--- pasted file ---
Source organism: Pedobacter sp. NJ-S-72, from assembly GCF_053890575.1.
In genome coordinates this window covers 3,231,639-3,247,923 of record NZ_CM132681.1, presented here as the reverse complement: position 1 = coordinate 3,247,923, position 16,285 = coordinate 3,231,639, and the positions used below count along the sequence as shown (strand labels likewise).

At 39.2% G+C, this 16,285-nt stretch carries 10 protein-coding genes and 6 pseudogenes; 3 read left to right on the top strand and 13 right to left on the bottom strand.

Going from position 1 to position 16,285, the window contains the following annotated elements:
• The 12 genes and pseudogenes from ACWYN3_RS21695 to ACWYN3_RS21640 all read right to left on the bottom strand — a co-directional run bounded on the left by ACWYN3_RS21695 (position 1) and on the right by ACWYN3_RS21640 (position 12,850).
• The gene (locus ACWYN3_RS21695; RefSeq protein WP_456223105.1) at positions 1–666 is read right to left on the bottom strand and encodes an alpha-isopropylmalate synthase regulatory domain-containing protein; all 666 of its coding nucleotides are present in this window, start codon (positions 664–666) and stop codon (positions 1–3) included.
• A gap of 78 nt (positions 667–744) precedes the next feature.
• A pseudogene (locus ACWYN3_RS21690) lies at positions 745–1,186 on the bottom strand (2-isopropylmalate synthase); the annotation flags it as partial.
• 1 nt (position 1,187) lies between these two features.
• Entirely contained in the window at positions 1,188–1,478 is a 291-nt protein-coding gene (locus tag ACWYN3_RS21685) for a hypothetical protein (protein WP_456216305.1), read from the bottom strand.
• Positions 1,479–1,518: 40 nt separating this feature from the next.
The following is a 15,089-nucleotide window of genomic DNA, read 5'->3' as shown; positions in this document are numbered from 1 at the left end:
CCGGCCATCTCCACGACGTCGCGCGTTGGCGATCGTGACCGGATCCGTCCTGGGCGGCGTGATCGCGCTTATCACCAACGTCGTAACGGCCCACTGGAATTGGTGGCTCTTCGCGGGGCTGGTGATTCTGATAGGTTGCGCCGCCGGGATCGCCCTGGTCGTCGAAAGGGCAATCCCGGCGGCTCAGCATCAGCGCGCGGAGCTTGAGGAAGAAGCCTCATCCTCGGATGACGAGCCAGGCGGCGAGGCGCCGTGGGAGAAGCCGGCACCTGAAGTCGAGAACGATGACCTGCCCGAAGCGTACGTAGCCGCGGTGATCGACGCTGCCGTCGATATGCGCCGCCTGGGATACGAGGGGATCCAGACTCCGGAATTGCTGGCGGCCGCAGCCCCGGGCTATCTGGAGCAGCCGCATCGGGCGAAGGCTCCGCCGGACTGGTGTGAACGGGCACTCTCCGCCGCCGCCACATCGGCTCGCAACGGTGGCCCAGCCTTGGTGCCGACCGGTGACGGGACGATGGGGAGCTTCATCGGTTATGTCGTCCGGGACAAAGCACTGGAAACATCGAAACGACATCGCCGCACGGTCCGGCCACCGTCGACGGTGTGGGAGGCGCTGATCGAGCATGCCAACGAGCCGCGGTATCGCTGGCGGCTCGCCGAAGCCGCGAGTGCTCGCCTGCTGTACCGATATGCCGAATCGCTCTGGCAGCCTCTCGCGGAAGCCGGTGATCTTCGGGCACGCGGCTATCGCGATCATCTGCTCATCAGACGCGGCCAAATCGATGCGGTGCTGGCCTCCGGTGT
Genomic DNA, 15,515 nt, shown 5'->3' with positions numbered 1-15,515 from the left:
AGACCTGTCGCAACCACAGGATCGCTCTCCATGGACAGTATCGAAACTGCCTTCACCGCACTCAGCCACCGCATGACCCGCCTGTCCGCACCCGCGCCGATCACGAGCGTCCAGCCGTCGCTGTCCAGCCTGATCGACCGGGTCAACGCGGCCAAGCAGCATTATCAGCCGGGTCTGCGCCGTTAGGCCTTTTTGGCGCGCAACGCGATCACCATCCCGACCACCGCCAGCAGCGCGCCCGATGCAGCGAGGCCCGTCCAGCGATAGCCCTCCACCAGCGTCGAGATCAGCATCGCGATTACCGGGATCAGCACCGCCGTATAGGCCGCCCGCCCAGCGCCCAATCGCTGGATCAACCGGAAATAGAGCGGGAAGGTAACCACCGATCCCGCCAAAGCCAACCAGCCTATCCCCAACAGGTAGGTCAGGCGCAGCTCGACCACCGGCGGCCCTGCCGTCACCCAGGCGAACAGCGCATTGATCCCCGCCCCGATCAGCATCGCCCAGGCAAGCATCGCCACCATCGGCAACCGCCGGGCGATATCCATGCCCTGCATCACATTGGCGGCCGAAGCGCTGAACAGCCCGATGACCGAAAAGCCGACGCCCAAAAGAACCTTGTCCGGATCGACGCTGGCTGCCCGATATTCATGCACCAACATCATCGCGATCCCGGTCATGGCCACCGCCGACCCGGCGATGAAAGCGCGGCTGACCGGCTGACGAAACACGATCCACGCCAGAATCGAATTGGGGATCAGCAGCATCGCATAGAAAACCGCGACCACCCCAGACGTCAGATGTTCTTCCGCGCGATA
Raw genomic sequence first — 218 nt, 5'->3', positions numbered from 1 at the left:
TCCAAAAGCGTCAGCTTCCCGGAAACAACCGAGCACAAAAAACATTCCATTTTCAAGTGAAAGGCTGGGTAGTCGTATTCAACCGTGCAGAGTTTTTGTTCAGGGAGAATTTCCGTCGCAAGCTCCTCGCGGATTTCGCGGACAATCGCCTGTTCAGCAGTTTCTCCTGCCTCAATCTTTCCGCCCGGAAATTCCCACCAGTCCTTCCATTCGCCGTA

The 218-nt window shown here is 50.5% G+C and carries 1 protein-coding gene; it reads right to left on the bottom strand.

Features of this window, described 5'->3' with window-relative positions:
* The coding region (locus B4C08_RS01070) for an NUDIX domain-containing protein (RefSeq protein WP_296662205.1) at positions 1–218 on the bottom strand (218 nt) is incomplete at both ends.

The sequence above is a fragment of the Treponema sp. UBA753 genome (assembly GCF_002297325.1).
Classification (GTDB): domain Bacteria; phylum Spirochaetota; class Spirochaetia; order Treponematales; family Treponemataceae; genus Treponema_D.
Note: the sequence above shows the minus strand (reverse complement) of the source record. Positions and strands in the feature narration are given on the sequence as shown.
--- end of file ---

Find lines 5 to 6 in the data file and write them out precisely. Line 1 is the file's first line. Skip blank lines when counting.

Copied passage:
• The 12 genes and pseudogenes from ACWYN3_RS21695 to ACWYN3_RS21640 all read right to left on the bottom strand — a co-directional run bounded on the left by ACWYN3_RS21695 (position 1) and on the right by ACWYN3_RS21640 (position 12,850).
• The gene (locus ACWYN3_RS21695; RefSeq protein WP_456223105.1) at positions 1–666 is read right to left on the bottom strand and encodes an alpha-isopropylmalate synthase regulatory domain-containing protein; all 666 of its coding nucleotides are present in this window, start codon (positions 664–666) and stop codon (positions 1–3) included.